[​IMG]

    I've got pictures of all our dogs we bred who were all working champions, I will have to dig out whichever ones I've got here, the rest are in storage.

    Also, here is a doco the BBC did on pedigree dogs and their downfall purely for the show world: BBC Pedigree Dogs Exposed - full movie in good quality - YouTube

    Excerpt of the German Shepherd: German Shepherd half dog half frog - cut from BBC Pedigree Dogs Exposed - YouTube (Showed mum this for the first time and her opinion was some very choice words.. ;) )
     
  8. 7notHeaven

    7notHeaven Active Member

    Just have to say that carefully bred GSD with great conformation and an extra dose of brains are out there! I will TRY to post a picture of our current girl, but we have always ahd these style of GSD which are bred by police and airforce for genuine reasons rather than ribbons. Anyway not a great pic but a least you can see her straight back ;) And just have to say she is athletic plus, easily the fastest and strongest of our 3 dogs - well thought out breeding pays dividends in clever and calm brains too . . . hmm I think Ive stuff the photo bit, oh well here goes :unsure:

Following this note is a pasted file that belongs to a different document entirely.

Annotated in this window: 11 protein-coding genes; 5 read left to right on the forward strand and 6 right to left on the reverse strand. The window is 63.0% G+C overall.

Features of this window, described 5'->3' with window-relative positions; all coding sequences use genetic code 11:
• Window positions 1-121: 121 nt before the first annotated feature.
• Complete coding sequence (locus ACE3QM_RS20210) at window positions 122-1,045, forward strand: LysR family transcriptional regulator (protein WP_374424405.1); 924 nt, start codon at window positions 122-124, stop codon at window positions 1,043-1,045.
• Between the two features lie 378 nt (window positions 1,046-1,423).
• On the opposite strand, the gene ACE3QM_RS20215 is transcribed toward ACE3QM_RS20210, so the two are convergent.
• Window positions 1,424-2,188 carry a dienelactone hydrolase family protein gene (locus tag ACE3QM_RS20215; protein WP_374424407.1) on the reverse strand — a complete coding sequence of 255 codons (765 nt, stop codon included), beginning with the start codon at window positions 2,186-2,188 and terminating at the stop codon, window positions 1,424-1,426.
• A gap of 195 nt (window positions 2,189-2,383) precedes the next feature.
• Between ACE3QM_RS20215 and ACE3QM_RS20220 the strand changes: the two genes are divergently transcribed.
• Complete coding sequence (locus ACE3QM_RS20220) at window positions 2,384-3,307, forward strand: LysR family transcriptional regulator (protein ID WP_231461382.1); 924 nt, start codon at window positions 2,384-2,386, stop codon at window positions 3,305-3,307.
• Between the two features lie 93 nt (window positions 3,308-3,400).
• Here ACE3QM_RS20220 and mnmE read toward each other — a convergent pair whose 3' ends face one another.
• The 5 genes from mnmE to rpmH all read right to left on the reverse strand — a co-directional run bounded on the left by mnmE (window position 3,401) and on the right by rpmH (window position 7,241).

[​IMG][/IMG]
    [​IMG]
     
    Last edited: Mar 4, 2013
  9. serendipity

    serendipity Well-known Member

    MissDQ thanks heaps for those you tube links - brilliant watch!
     
  10. 7notHeaven

    7notHeaven Active Member

    Yay!! I did it! So heres another one :D

    [​IMG]

    PS She's a black sable so not your usual GSD gold with a black saddle
     
  11. madison

    madison Well-known Member

    Very interesting reading. 7notHeaven can I ask where you got your girl from
     
  12. nannygoat

    nannygoat Gold Member

    7notheaven what a fabulous colour for a shephard. Is that rare or a throwback from somewhere?

    Good looking body as well.
     
  13. 7notHeaven

    7notHeaven Active Member